Defining a dictionary of positive and negative expressions

The next step is to recognize positive and negative expressions. To achieve this, I'm going to use dictionaries, i.e. simple files containing expressions that will be searched in our text.

For example, I'm going to define two tiny dictionaries, one for positive expressions and other for negative ones:

positive.yml

nice: [positive]
awesome: [positive]
cool: [positive]
superb: [positive]

negative.yml

bad: [negative]
uninspired: [negative]
expensive: [negative]
dissapointed: [negative]
recommend others to avoid: [negative]

In case you were wondering, we could have used a simpler format, or used only one file, but this dictionary format will be useful later.

Note that these are only two example dictionaries, useless in a real life project.

Tagging the text with dictionaries

The following code defines a class that I will use to tag our pre-processed text with our just defined dictionaries.

When tagging our review, the input is the previously preprocessed text, and the output is the same text, enriched with tags of type "positive" or "negative":

A simple sentiment measure

We could already perform a basic calculus of the positiveness or negativeness of a review.

Simply counting how many positive and negative expressions we detected, could be a (very naive) sentiment measure.

The following code snippet applies this idea:

So, our review could be considered "quite negative" since it has a score of -4

Incrementers and decrementers

The previous "sentiment score" was very basic: it only counts positive and negative expressions and makes a sum, without taking into account that maybe some expressions are more positive or more negative than others.

A way of defining this "strength" could be using two new dictionaries. One for "incrementers" and another for "decrementers".

Let's define two tiny examples:

inc.yml

too: [inc]
very: [inc]
sorely: [inc]

dec.yml

barely: [dec]
little: [dec]

We instantiate again our tagger, telling it to use these two new dictionaries:

Now, we could improve in some way our sentiment score. The idea is that "good" has more strength than "barely good" but less than "very good".

The following code defines the recursive function sentence_score to compute the sentiment score of a sentence. The most remarkable thing about it is that it uses information about the previous token to make a decision on the score of the current token.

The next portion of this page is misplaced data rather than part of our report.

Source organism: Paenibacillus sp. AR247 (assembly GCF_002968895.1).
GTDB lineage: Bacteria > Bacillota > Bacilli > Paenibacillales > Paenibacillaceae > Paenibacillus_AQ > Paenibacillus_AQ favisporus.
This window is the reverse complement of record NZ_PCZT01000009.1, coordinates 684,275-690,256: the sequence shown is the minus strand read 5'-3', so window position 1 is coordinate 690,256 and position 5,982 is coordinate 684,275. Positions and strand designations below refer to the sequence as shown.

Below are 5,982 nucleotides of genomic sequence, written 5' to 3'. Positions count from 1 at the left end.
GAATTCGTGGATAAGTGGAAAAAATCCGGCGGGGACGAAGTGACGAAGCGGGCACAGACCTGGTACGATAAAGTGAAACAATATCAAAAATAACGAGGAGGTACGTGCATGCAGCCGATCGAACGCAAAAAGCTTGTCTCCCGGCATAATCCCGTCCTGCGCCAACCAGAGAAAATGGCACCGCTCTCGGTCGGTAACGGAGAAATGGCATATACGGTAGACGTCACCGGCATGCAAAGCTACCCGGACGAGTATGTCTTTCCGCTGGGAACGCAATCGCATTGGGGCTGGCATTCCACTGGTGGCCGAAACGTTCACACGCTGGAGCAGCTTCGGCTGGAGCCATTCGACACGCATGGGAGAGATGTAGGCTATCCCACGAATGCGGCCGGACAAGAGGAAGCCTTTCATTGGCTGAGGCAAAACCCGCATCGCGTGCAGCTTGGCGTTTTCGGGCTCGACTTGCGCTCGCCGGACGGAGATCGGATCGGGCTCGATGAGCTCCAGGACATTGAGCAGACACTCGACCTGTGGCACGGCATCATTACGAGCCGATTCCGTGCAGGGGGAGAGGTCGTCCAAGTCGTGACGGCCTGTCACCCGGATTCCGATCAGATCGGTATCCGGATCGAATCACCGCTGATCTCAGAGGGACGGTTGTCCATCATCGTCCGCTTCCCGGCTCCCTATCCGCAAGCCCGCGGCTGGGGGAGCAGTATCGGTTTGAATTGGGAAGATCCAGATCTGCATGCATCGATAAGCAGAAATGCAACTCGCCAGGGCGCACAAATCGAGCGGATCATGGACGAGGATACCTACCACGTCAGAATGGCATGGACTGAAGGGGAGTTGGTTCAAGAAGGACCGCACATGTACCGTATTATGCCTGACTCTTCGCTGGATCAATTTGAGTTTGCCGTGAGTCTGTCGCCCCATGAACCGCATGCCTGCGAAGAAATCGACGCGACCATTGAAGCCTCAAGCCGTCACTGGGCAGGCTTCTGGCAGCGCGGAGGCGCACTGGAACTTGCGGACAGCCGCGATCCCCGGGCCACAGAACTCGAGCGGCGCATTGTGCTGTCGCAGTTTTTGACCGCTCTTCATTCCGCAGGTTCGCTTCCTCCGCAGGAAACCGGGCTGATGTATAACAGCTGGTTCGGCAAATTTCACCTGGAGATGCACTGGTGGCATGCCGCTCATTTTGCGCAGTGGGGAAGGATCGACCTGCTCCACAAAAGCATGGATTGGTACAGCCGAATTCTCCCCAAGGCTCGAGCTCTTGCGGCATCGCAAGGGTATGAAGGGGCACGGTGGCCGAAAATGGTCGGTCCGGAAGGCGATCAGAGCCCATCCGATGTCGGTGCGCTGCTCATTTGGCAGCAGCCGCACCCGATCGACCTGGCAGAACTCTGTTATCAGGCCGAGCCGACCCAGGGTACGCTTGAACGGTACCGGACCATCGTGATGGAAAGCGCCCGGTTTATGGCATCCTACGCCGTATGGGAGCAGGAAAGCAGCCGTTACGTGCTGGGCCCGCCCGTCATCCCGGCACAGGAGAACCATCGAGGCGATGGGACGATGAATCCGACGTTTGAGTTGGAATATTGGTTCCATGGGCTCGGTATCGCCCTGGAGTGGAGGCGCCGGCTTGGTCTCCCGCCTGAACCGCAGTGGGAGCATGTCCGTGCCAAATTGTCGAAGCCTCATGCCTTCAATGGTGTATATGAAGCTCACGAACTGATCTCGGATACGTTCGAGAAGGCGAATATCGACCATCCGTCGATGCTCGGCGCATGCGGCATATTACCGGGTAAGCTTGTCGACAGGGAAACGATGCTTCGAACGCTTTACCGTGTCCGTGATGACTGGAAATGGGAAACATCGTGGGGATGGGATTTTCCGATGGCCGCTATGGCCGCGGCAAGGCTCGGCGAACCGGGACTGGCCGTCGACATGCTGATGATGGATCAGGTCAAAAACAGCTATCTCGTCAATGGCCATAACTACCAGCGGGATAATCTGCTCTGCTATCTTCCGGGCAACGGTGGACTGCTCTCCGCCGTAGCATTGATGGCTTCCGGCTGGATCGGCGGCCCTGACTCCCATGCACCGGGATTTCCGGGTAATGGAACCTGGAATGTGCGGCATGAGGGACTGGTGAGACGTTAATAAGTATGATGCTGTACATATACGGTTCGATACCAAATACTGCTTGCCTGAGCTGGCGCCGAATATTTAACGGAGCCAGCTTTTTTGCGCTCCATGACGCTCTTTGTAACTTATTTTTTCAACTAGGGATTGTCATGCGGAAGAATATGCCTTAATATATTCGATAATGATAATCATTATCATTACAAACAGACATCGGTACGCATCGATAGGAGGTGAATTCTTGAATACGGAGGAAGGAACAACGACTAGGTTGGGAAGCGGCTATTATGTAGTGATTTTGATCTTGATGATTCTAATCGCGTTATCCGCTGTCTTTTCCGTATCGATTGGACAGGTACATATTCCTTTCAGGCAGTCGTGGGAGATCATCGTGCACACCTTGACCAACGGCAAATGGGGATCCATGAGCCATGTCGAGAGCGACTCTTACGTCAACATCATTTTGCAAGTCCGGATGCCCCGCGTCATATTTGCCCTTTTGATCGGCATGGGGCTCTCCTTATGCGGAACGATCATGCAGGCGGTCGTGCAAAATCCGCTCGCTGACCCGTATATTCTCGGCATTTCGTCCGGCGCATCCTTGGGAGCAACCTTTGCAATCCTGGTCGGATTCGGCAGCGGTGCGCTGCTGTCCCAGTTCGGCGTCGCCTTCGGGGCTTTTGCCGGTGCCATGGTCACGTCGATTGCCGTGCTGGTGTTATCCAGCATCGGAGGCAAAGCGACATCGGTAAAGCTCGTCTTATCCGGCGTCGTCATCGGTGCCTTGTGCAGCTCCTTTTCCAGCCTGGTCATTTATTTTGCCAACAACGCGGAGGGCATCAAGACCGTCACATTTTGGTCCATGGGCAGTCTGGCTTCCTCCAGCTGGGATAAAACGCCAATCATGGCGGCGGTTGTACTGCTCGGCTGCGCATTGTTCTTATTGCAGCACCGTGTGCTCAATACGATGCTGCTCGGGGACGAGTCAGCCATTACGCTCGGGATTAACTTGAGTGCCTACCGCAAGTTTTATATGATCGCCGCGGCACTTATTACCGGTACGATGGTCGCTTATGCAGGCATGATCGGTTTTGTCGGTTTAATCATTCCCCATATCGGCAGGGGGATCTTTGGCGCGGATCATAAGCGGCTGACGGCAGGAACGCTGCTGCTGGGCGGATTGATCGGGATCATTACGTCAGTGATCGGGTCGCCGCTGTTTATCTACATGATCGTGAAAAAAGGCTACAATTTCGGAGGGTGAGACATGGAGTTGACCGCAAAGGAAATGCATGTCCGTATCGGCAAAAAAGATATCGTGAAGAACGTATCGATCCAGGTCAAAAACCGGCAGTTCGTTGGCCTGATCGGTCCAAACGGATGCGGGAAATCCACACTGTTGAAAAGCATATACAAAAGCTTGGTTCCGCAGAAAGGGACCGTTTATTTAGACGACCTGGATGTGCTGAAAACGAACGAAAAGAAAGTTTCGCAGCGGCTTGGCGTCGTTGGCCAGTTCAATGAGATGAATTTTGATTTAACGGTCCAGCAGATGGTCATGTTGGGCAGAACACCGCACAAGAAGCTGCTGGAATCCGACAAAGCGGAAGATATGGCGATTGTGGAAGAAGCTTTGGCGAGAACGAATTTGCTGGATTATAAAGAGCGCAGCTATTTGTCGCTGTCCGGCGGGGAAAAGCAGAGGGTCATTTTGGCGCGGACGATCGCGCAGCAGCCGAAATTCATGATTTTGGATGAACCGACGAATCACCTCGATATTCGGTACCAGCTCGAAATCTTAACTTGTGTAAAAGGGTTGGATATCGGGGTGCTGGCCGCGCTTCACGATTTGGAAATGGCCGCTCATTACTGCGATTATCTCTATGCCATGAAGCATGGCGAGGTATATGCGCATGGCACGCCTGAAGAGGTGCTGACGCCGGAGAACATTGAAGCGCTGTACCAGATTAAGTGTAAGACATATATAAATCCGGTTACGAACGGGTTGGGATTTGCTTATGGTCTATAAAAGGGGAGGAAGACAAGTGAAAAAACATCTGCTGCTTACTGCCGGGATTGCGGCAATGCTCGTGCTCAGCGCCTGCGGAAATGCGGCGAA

This function is then used by our new sentiment_score function:

Notice that the review is now considered more negative, due to the appearance of expressions such as "very uninspired", "too expensive" and "sorely dissapointed".

Inverters and polarity flips

With the approach we've been following so far, some expressions could be incorrectly tagged. For example, this part of our example review:

the eggplant is not bad

contains the word bad but the sentence is a positive opinion about the eggplant.

This is because the appearance of the negation word not, that flips the meaning of the negative adjective bad.

We could take into account these types of polarity flips defining a dictionary of inverters:

inv.yml

lack of: [inv]
not: [inv]

When tagging our text, we should also specify this new dictionary in the instantiation of our tagger:

Then, we could adapt our sentiment_score function. We want it to flip the polarity of a sentiment word when is preceded by an inverter:

Recalculating again the sentiment score:

It's now -5.0 since "not bad" is considered positive.

Conclusion

We have seen a little introduction to some basic techniques and algorithms that can give us an overall "score" of how positive or negative a review is.

The steps we've followed are:

  • Split the text into sentences, and each sentence into tokens
  • Add POS (Part Of Speech) tags to the Splitted text, using NLTK
  • Enrich the POS-tagged text with our own tags using dictionaries. These tags are in a different "semantic level" than POS-tags: "positive", "negative", "inverter", "incrementer" and "decrementer"
  • Implement some basic extraction rules over the tagged text, in form of python functions

That could be a good starting point to someone interested in sentiment analysis, but this is only the very beginning.

In a real-life system you should work harder, especially in the extraction-rules part (and, of course, in the dictionaries).

The method described so far is a rule-based approach. There are other techniques to perform sentiment analysis, for example, applying machine-learning algorithms. In any case, I think that advanced rule-based or machine-learning systems are out of scope in an introductory post like this.

Hope you enjoyed the reading!

This entry was tagged as python nlp sentiment analysis